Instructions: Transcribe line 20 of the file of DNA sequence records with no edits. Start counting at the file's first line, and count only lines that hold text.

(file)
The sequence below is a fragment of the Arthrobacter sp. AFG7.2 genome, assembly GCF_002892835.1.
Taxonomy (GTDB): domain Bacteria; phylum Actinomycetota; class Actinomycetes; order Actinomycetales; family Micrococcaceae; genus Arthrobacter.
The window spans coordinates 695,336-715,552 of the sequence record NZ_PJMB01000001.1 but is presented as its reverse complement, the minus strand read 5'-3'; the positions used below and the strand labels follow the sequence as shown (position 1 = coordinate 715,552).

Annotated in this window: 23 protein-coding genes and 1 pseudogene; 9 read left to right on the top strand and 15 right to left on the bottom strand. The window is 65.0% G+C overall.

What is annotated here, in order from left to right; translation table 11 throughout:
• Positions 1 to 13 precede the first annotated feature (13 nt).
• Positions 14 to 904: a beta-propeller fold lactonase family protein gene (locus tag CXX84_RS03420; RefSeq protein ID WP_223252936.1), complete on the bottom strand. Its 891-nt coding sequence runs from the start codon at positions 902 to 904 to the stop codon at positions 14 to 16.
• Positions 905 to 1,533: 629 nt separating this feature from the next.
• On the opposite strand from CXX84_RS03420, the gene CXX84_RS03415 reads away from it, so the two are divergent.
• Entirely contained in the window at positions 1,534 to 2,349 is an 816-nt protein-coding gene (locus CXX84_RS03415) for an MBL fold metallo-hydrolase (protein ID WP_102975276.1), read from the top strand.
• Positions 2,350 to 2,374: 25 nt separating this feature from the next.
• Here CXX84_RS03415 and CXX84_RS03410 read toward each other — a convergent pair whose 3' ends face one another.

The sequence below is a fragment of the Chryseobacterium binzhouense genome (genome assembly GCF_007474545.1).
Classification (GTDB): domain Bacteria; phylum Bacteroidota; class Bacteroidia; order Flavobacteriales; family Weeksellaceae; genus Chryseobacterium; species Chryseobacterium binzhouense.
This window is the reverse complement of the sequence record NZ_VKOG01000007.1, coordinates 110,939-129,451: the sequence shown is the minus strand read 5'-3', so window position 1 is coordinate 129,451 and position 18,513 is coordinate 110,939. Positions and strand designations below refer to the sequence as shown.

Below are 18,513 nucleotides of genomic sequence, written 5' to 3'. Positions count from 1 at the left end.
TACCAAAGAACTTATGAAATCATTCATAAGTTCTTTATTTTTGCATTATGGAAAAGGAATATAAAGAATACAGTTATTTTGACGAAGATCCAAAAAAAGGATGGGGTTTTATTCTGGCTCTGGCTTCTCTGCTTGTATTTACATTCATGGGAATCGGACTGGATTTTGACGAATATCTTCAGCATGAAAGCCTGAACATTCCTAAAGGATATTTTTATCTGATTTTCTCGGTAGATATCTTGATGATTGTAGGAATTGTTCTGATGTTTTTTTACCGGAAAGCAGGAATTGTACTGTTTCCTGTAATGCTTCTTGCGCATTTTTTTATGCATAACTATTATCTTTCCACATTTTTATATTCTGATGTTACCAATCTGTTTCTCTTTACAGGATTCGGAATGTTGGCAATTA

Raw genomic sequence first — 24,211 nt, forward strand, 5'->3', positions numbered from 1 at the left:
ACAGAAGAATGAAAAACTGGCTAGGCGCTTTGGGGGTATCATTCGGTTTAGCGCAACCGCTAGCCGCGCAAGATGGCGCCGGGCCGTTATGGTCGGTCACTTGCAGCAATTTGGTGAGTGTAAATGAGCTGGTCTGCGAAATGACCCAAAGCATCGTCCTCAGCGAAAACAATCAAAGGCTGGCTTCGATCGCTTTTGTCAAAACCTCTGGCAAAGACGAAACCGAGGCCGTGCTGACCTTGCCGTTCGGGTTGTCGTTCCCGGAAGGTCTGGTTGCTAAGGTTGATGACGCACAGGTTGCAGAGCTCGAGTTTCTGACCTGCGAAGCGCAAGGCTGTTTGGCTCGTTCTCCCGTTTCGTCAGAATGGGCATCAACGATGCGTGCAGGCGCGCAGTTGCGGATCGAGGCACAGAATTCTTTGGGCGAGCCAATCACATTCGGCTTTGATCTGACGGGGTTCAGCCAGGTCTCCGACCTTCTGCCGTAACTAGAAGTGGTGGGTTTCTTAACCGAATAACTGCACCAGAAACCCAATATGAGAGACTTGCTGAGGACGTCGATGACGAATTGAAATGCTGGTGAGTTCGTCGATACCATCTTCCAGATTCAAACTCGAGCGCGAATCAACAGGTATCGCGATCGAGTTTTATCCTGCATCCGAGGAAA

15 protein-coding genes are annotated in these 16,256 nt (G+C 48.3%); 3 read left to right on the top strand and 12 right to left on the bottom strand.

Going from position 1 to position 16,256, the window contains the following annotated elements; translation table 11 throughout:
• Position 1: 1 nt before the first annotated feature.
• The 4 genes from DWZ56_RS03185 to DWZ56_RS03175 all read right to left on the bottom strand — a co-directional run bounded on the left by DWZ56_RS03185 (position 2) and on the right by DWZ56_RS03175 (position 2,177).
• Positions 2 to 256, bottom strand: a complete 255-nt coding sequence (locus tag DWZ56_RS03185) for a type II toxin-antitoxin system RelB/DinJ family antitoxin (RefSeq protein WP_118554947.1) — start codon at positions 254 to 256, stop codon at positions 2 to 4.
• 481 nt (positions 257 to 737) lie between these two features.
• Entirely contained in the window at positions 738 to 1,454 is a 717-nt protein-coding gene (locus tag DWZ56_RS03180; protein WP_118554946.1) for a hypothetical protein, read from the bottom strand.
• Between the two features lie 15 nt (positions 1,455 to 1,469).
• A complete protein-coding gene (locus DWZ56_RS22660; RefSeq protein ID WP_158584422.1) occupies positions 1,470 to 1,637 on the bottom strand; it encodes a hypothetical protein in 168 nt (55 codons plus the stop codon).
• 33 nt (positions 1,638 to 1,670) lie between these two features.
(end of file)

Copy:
15 protein-coding genes are annotated in these 16,256 nt (G+C 48.3%); 3 read left to right on the top strand and 12 right to left on the bottom strand.